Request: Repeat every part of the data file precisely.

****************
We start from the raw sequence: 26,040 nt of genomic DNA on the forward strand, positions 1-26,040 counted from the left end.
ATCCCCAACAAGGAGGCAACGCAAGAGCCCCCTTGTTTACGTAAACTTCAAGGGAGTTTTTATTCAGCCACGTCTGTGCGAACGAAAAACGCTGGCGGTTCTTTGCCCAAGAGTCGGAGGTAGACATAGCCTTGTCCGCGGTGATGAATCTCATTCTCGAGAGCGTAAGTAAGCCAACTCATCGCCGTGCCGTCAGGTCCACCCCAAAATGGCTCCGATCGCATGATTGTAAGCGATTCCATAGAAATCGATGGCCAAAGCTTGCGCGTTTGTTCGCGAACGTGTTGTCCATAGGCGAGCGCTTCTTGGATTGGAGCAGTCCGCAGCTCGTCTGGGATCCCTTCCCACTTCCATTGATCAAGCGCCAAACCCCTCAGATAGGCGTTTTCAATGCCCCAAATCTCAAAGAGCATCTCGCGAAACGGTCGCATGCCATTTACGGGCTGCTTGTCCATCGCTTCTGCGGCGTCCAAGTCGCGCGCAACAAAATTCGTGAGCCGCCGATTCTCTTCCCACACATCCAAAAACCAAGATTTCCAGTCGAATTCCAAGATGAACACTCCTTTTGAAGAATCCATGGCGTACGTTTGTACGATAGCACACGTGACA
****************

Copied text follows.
We start from the raw sequence: 26,040 nt of genomic DNA on the forward strand, positions 1-26,040 counted from the left end.
ATCCCCAACAAGGAGGCAACGCAAGAGCCCCCTTGTTTACGTAAACTTCAAGGGAGTTTTTATTCAGCCACGTCTGTGCGAACGAAAAACGCTGGCGGTTCTTTGCCCAAGAGTCGGAGGTAGACATAGCCTTGTCCGCGGTGATGAATCTCATTCTCGAGAGCGTAAGTAAGCCAACTCATCGCCGTGCCGTCAGGTCCACCCCAAAATGGCTCCGATCGCATGATTGTAAGCGATTCCATAGAAATCGATGGCCAAAGCTTGCGCGTTTGTTCGCGAACGTGTTGTCCATAGGCGAGCGCTTCTTGGATTGGAGCAGTCCGCAGCTCGTCTGGGATCCCTTCCCACTTCCATTGATCAAGCGCCAAACCCCTCAGATAGGCGTTTTCAATGCCCCAAATCTCAAAGAGCATCTCGCGAAACGGTCGCATGCCATTTACGGGCTGCTTGTCCATCGCTTCTGCGGCGTCCAAGTCGCGCGCAACAAAATTCGTGAGCCGCCGATTCTCTTCCCACACATCCAAAAACCAAGATTTCCAGTCGAATTCCAAGATGAACACTCCTTTTGAAGAATCCATGGCGTACGTTTGTACGATAGCACACGTGACA